The game plays much like Oblivion, with a considerably better third-person view, some graphical enhancements, and of course, big freakin’ guns. Levelling here is one of the more significant differences, and where it could take you a hundred hours of gameplay in Oblivion to max out your character, in fallout it can take as little as thirty, because of a more traditional exp. system, where you gain point for completing questions and killin stuff, rather than using your core skills. The most noticeable difference is V.A.T.S., or Vault-tec Assisted Targeting System, which pauses the game at the press of a button, and allows you to selected a specific body-part of your enemy to fire at. (Taking away the options of ‘groin’ and ‘eyeball’ that the previous fallouts gave you) This degrades your weapons faster than real-time shooting, but because real-time shooting is so clunky as to be of little use unless sniping from a considerable distance, where your actually likely to have better aim, it’s worth it.

In order to proceed through the game you perform various quests, which invariably end up with you having to kill something at some point. Enemies aren’t as varied you might like, and some are so close to similar foes in Oblivion that the first time you see a Deathclaw, you’re likely to go ‘Is that a deadroth?!’ (But only if your geeky enough). A little more variety would have been nice, as would larger settlements with more people. I know its a post-apocalyptic wasteland, but there are barely 400 friendly NPC’s across the whole 16 square miles or so, while murderous raiders, mercenaries, feral ghouls and super-mutants number in the thousands.

Dialogue is similar to Oblivion too, with thankfully apparently more than five different voice actors. And I suppose we should be grateful, too, that none of their voices change mid-sentence, either. This isn’t necessarily a bad thing, as Oblivion was awesome, but it’s not a good thing, either. They had a good couple of years to make some serious advances with the Oblivion engine they were using, but sometimes it just doesn’t show.

You might have noticed the way I keep mentioning Oblivion. There’s an excellent reason for this: Fallout 3 is Oblivion. With guns. Its an inescapable conclusion after 70 hours of playing the game. But despite occasionally feeling a touch samey, this makes for an extremely good game. After all, I always did want to blow the heads off those annoying City Guards in Oblivion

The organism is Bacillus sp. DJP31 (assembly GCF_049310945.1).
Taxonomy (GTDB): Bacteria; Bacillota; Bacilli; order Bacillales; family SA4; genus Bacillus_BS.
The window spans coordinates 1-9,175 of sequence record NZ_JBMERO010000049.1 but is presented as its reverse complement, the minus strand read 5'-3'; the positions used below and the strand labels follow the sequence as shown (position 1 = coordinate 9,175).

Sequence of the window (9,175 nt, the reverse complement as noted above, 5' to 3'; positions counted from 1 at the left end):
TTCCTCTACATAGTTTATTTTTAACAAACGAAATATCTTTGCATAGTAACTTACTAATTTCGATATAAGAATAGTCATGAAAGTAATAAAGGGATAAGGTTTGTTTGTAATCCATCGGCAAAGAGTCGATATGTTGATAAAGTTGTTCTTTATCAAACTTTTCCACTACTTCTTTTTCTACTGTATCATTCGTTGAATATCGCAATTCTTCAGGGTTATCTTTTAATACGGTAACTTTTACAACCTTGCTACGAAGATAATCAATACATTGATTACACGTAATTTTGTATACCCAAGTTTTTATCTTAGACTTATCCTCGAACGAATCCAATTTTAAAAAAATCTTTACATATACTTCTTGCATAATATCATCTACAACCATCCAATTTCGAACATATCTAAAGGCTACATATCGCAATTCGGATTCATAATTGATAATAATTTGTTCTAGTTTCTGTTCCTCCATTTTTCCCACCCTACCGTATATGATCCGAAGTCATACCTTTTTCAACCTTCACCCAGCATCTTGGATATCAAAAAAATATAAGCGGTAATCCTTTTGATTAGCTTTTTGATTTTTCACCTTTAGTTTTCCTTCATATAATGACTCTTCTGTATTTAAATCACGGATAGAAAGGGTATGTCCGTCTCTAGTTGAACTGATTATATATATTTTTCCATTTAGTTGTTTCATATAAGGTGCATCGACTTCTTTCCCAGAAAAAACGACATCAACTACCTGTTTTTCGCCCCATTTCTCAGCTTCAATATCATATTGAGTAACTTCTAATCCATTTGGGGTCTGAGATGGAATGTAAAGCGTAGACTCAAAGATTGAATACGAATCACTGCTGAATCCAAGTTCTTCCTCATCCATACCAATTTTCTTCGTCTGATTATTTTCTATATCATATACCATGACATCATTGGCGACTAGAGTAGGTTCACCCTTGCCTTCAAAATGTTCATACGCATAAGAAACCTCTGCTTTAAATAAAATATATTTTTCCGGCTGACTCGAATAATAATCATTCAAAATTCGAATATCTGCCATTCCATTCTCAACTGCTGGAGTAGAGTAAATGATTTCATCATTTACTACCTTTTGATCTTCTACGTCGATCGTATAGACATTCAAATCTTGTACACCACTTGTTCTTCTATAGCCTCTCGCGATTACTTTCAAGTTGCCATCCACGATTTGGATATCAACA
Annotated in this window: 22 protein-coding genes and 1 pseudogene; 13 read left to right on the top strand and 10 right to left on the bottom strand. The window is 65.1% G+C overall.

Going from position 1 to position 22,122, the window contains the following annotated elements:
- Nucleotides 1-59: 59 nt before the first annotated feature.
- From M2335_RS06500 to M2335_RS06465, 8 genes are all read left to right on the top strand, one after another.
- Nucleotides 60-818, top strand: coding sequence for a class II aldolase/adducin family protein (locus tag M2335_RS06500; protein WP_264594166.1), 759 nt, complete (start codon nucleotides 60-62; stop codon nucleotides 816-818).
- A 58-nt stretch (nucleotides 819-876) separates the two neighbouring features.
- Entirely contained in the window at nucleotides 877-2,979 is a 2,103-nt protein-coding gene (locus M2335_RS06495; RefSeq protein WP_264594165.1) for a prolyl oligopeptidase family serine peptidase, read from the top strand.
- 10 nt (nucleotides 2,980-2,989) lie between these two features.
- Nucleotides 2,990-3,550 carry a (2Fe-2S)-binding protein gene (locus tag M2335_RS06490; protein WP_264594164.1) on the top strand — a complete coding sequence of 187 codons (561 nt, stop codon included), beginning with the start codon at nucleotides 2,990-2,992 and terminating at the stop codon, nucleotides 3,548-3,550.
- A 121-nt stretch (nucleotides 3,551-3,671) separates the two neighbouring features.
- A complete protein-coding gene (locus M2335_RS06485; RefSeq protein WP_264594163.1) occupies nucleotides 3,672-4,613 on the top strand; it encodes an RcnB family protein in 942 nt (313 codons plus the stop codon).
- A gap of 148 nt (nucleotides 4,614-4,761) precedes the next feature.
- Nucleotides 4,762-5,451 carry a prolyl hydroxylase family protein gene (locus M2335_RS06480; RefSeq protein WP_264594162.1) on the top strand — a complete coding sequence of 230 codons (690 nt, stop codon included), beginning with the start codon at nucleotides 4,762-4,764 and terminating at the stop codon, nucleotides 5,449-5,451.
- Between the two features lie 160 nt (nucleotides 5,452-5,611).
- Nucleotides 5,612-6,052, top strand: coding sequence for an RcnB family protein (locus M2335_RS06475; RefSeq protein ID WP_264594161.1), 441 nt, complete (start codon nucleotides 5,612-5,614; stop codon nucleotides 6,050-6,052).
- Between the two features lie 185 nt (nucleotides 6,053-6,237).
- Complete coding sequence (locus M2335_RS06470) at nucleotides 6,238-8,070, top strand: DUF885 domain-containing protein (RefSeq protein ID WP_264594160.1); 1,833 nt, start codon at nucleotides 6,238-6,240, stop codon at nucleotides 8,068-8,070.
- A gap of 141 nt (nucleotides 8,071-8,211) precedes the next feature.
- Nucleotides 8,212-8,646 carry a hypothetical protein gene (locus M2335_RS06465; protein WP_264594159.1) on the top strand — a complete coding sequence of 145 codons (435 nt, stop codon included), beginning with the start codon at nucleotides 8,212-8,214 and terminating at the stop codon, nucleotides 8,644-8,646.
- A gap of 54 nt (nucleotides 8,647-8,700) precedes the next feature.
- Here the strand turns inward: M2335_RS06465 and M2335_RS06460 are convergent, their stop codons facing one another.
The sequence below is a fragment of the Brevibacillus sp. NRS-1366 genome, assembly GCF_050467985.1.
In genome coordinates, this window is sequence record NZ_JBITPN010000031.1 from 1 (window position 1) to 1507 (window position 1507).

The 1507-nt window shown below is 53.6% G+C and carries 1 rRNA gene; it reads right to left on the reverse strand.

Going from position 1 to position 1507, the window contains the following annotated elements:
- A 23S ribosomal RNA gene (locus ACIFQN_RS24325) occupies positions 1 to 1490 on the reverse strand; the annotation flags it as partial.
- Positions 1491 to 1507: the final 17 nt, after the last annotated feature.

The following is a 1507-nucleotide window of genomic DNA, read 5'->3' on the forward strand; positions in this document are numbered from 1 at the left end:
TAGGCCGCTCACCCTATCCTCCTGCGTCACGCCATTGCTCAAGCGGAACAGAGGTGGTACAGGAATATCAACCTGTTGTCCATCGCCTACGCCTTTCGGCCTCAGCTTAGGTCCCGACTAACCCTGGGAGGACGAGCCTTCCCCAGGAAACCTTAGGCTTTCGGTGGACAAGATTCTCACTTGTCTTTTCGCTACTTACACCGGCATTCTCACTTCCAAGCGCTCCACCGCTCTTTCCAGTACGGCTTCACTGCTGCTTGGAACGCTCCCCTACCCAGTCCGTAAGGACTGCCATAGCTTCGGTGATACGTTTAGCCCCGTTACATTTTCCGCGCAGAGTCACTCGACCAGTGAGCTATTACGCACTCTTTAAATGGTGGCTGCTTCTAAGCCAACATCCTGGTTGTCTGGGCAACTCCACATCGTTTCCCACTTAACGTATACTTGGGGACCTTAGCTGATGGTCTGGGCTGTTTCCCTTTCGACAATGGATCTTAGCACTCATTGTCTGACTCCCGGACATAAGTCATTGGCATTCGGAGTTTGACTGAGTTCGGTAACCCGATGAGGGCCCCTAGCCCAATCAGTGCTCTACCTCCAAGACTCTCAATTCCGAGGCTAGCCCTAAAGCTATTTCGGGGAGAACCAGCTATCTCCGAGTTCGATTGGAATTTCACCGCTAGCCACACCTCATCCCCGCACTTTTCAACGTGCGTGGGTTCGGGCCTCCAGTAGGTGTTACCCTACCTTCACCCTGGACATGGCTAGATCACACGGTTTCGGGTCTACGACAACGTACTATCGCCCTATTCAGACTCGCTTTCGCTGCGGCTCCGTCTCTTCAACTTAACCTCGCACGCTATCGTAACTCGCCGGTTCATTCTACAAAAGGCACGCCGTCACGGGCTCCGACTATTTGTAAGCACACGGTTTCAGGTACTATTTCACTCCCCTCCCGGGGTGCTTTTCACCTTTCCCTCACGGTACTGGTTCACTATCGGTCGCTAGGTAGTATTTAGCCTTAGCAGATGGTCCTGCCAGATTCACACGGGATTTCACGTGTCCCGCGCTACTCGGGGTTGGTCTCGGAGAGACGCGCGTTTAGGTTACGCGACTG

Now comes the really bad point. If you don’t want massive spoilers, I suggest you don’t read this next paragraph. Okay, you looking away? Good. The ending. The ending is one of the worst ass-pulls I have ever come across in any form of media. At the storylines finale, you are posited with a choice. Either you, or a companion from the Brotherhood Of Steel, (Techno-Knights) must enter an extremely irradiated chamber, and activate a huge water-purifier, that will make all the water safe to drink again. (You can also choose to put a virus into the water, that kills off anything that isn’t pure human, if your feeling like playing Hitler). Now the problem I have is this, if you don’t go in, the game ends anyway. That’s it. No more fun time for you. The same applies when you go in yourself. The annoying thing is this, by this point in the game, you have a nearly radiation-proof environment suit, and enough radiation medicine to allow you to walk through a nuclear blast without batting an eyelid. But you still die. Worse, is Fawkes. Fawkes is an Intelligent super-mutant, who will die for you in combat if he has to. Super-mutants are immune to radiation, and in fact, he performed a similar task earlier in the game. But now he doesn’t want to. Worse still, is if you’re partnered with the ghoul Charon, who is £*&@ing healed by radiation, he doesn’t want to go either. I have never been so pissed off at a lousy ending. All the character building, completely wasted because I wanted to see how the story turned out. Which is why, in my new game, i’m not even going near the story-mode. I just don’t think I could handle how brain-numbingly stupid the ending is.

With that out of the way, I would like to stress that Fallout 3 is a very good game. A very, very good game. Just make sure you save before going near Vault 87 if you want to keep using your character. Because that’s the point of no-return. Yes, the ending is awful, but 99% of the game is pure, concentrated awesome. I heartily recommend it. “War. War never changes.”

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Posted in: Games